Down the Hole

Two master strategists go head to head—or nose to nose—in Down the Hole, a wickedly funny picture book written by Scott Slater and illustrated by Adam Ming.

As he’s done many times before, Fox positions himself at the edge of the meadow, above a hole in the ground, ready to make his move: “There were bunnies in that hole. Not as many as there used to be, of course, but there were still a few left. He was certain of that.”

Pretending to look for help, Fox calls underground, and his yells are received with what seems at first like a friendly response. Rabbit is willing to help out poor old Fox, but he just needs a bit more information first. While Fox connives to lure Rabbit up to the surface, Rabbit puts his own plan into motion and masterfully uses stalling tactics to get Fox exactly where he wants him.

Clever dialogue, mounting suspense and humor combine to create a picture book that’s sure to leave young listeners on the edge of their seat. Careful observers will eventually be able to deduce Fox’s fate from a two-page spread that might prompt knowing squeals during what’s sure to be a raucous read-aloud.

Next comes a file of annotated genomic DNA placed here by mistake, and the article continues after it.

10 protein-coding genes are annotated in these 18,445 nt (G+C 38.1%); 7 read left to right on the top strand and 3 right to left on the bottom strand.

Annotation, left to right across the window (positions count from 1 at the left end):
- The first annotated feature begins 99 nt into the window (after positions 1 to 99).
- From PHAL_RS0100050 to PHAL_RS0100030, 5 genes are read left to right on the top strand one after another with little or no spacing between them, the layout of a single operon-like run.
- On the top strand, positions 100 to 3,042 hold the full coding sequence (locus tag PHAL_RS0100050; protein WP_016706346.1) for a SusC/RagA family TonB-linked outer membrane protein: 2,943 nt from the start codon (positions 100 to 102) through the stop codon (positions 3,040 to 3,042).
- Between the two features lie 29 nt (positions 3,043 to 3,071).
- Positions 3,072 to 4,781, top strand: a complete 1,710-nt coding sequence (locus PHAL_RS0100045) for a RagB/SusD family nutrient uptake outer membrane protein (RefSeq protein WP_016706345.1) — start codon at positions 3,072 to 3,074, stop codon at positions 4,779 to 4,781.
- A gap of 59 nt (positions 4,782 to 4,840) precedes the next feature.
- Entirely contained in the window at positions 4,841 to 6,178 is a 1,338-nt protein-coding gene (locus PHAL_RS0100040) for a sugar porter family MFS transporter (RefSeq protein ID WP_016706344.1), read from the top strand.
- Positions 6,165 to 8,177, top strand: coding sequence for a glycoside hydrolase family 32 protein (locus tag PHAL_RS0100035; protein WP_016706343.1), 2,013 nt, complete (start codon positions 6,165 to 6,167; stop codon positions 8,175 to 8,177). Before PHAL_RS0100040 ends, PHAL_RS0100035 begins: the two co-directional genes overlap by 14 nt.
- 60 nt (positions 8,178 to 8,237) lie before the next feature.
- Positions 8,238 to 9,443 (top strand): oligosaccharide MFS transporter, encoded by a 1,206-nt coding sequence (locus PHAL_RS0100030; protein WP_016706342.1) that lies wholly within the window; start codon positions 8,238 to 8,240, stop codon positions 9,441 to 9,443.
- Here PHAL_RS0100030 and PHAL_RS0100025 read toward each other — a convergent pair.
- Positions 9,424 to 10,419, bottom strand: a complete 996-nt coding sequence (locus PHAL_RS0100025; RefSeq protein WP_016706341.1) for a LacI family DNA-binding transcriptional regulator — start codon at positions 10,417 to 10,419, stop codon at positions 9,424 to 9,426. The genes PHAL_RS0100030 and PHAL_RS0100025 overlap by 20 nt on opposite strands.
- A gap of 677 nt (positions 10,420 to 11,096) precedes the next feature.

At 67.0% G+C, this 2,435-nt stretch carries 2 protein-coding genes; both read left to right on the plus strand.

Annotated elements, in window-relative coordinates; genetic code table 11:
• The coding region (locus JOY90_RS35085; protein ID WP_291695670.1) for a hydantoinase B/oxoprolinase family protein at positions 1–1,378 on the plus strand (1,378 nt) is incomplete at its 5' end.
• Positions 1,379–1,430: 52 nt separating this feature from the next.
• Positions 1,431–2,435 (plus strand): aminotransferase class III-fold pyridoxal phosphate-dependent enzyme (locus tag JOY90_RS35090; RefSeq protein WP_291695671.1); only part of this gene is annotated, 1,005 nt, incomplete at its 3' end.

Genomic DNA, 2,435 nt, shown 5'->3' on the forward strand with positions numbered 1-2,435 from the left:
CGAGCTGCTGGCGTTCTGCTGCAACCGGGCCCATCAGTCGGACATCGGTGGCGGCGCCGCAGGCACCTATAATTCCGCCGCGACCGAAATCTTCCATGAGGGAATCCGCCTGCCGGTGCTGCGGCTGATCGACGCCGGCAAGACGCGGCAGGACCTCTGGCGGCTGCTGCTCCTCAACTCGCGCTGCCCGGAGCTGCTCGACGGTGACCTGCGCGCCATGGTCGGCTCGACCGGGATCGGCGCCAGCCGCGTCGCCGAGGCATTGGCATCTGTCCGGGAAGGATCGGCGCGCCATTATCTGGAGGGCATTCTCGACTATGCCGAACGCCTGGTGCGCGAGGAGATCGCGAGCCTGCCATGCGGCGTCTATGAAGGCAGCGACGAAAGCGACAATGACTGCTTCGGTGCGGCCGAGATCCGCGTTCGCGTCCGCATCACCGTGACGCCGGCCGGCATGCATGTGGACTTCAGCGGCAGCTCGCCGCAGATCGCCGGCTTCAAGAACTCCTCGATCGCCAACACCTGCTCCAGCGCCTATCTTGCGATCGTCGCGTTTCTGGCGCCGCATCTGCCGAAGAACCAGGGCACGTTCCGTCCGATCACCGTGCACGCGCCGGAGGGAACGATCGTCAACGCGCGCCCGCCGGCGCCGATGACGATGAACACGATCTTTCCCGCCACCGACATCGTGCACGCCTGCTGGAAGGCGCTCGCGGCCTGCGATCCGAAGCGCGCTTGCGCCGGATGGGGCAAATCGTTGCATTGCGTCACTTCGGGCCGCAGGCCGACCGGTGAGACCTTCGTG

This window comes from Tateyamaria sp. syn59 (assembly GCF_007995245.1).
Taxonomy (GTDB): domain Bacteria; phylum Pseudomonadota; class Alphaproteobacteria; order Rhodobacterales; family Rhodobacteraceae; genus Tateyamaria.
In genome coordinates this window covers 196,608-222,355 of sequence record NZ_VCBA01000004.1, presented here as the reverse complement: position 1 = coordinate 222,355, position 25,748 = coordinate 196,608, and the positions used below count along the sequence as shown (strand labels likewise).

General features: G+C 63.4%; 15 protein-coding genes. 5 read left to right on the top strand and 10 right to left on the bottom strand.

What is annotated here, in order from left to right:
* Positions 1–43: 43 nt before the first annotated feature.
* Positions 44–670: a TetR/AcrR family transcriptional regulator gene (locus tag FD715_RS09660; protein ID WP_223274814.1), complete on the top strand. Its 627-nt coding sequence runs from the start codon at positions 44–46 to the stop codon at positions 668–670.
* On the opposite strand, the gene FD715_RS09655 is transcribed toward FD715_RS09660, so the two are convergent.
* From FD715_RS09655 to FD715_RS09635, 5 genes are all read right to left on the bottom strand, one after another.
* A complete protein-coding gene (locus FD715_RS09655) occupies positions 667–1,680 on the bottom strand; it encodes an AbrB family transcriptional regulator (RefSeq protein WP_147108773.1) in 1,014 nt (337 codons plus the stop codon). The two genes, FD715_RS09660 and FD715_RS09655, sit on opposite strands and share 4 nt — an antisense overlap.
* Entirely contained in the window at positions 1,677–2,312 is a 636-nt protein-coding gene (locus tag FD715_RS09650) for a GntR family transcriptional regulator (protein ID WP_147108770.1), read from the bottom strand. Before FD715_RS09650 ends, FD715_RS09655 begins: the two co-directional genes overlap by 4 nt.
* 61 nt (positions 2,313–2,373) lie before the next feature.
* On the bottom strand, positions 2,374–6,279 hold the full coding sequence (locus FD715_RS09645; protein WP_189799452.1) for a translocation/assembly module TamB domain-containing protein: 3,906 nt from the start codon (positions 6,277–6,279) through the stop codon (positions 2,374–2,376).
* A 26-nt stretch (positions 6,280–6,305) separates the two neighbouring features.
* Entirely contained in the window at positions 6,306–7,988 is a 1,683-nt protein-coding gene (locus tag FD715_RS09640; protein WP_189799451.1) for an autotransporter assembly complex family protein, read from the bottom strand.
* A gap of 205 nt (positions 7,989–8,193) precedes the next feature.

Adam Ming’s richly hued illustrations, digitally rendered but with hand-painted textures, effectively impart the animal adversaries with winningly human facial expressions: raised eyebrows, worried grimaces and even a smirk or two. The action takes place above and below the earth’s surface—sometimes both at the same time—and rapidly changes in scale. A plethora of little details, especially concerning Rabbit and his accomplices, help maintain visual interest in one rabbit hole readers won’t mind falling down over and over again.

Literature

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